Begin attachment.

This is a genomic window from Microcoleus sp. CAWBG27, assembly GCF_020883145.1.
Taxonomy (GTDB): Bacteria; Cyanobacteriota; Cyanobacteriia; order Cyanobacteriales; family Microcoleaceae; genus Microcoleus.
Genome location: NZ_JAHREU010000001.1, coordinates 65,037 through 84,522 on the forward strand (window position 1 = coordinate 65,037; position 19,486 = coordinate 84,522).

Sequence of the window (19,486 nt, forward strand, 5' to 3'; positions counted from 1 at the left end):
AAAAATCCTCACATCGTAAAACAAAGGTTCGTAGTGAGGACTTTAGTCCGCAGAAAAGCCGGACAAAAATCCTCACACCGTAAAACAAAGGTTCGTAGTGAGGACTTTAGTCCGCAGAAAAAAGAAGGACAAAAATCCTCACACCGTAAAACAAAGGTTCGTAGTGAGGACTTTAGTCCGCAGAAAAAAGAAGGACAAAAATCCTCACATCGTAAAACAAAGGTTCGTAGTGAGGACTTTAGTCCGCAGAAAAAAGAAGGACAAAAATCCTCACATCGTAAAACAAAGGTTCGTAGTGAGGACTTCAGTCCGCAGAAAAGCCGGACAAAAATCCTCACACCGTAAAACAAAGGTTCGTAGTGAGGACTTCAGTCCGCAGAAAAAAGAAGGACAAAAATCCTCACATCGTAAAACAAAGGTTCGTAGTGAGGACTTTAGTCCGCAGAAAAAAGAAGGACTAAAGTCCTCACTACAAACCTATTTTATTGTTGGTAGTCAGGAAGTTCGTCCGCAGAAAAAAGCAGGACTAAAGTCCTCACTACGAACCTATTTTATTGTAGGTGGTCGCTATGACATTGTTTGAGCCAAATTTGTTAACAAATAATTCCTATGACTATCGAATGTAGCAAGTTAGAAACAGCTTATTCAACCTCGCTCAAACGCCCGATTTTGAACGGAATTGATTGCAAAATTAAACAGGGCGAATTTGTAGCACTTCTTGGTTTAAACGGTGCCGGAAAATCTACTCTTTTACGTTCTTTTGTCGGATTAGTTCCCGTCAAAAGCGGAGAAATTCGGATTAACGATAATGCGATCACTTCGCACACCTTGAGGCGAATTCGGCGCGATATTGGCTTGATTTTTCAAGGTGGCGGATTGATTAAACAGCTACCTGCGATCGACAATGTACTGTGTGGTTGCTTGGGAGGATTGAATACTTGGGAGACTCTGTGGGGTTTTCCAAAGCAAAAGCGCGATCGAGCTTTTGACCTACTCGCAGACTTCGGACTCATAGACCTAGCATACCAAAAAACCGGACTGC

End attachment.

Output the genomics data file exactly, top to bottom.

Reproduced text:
This is a genomic window from Microcoleus sp. CAWBG27, assembly GCF_020883145.1.
Taxonomy (GTDB): Bacteria; Cyanobacteriota; Cyanobacteriia; order Cyanobacteriales; family Microcoleaceae; genus Microcoleus.
Genome location: NZ_JAHREU010000001.1, coordinates 65,037 through 84,522 on the forward strand (window position 1 = coordinate 65,037; position 19,486 = coordinate 84,522).

Sequence of the window (19,486 nt, forward strand, 5' to 3'; positions counted from 1 at the left end):
AAAAATCCTCACATCGTAAAACAAAGGTTCGTAGTGAGGACTTTAGTCCGCAGAAAAGCCGGACAAAAATCCTCACACCGTAAAACAAAGGTTCGTAGTGAGGACTTTAGTCCGCAGAAAAAAGAAGGACAAAAATCCTCACACCGTAAAACAAAGGTTCGTAGTGAGGACTTTAGTCCGCAGAAAAAAGAAGGACAAAAATCCTCACATCGTAAAACAAAGGTTCGTAGTGAGGACTTTAGTCCGCAGAAAAAAGAAGGACAAAAATCCTCACATCGTAAAACAAAGGTTCGTAGTGAGGACTTCAGTCCGCAGAAAAGCCGGACAAAAATCCTCACACCGTAAAACAAAGGTTCGTAGTGAGGACTTCAGTCCGCAGAAAAAAGAAGGACAAAAATCCTCACATCGTAAAACAAAGGTTCGTAGTGAGGACTTTAGTCCGCAGAAAAAAGAAGGACTAAAGTCCTCACTACAAACCTATTTTATTGTTGGTAGTCAGGAAGTTCGTCCGCAGAAAAAAGCAGGACTAAAGTCCTCACTACGAACCTATTTTATTGTAGGTGGTCGCTATGACATTGTTTGAGCCAAATTTGTTAACAAATAATTCCTATGACTATCGAATGTAGCAAGTTAGAAACAGCTTATTCAACCTCGCTCAAACGCCCGATTTTGAACGGAATTGATTGCAAAATTAAACAGGGCGAATTTGTAGCACTTCTTGGTTTAAACGGTGCCGGAAAATCTACTCTTTTACGTTCTTTTGTCGGATTAGTTCCCGTCAAAAGCGGAGAAATTCGGATTAACGATAATGCGATCACTTCGCACACCTTGAGGCGAATTCGGCGCGATATTGGCTTGATTTTTCAAGGTGGCGGATTGATTAAACAGCTACCTGCGATCGACAATGTACTGTGTGGTTGCTTGGGAGGATTGAATACTTGGGAGACTCTGTGGGGTTTTCCAAAGCAAAAGCGCGATCGAGCTTTTGACCTACTCGCAGACTTCGGACTCATAGACCTAGCATACCAAAAAACCGGACTGC